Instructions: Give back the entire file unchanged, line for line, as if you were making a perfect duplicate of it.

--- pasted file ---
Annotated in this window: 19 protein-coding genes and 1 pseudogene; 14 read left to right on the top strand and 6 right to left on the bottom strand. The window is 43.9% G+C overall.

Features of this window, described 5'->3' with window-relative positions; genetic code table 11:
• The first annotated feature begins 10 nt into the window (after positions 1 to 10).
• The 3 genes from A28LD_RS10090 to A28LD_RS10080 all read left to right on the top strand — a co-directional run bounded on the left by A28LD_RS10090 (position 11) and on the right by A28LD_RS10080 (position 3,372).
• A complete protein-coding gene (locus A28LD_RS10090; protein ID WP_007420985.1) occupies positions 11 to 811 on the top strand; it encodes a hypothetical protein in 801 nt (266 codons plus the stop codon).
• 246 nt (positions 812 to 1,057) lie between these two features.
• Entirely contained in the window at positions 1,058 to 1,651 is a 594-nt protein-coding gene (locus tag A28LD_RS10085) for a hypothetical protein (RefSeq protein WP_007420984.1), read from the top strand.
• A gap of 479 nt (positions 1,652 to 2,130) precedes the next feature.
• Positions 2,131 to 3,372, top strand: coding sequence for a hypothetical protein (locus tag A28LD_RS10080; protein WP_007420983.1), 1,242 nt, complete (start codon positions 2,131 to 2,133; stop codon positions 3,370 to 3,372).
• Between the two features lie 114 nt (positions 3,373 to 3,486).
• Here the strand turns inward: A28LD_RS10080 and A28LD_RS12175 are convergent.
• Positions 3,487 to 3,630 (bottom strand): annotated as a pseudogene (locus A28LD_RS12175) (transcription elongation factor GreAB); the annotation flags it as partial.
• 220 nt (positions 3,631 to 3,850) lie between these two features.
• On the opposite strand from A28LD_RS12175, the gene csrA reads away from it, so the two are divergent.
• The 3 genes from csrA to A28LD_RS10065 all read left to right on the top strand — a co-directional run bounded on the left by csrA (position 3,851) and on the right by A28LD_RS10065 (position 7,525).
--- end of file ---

Annotated in this window: 19 protein-coding genes and 1 pseudogene; 14 read left to right on the top strand and 6 right to left on the bottom strand. The window is 43.9% G+C overall.

Features of this window, described 5'->3' with window-relative positions; genetic code table 11:
• The first annotated feature begins 10 nt into the window (after positions 1 to 10).
• The 3 genes from A28LD_RS10090 to A28LD_RS10080 all read left to right on the top strand — a co-directional run bounded on the left by A28LD_RS10090 (position 11) and on the right by A28LD_RS10080 (position 3,372).
• A complete protein-coding gene (locus A28LD_RS10090; protein ID WP_007420985.1) occupies positions 11 to 811 on the top strand; it encodes a hypothetical protein in 801 nt (266 codons plus the stop codon).
• 246 nt (positions 812 to 1,057) lie between these two features.
• Entirely contained in the window at positions 1,058 to 1,651 is a 594-nt protein-coding gene (locus tag A28LD_RS10085) for a hypothetical protein (RefSeq protein WP_007420984.1), read from the top strand.
• A gap of 479 nt (positions 1,652 to 2,130) precedes the next feature.
• Positions 2,131 to 3,372, top strand: coding sequence for a hypothetical protein (locus tag A28LD_RS10080; protein WP_007420983.1), 1,242 nt, complete (start codon positions 2,131 to 2,133; stop codon positions 3,370 to 3,372).
• Between the two features lie 114 nt (positions 3,373 to 3,486).
• Here the strand turns inward: A28LD_RS10080 and A28LD_RS12175 are convergent.
• Positions 3,487 to 3,630 (bottom strand): annotated as a pseudogene (locus A28LD_RS12175) (transcription elongation factor GreAB); the annotation flags it as partial.
• 220 nt (positions 3,631 to 3,850) lie between these two features.
• On the opposite strand from A28LD_RS12175, the gene csrA reads away from it, so the two are divergent.
• The 3 genes from csrA to A28LD_RS10065 all read left to right on the top strand — a co-directional run bounded on the left by csrA (position 3,851) and on the right by A28LD_RS10065 (position 7,525).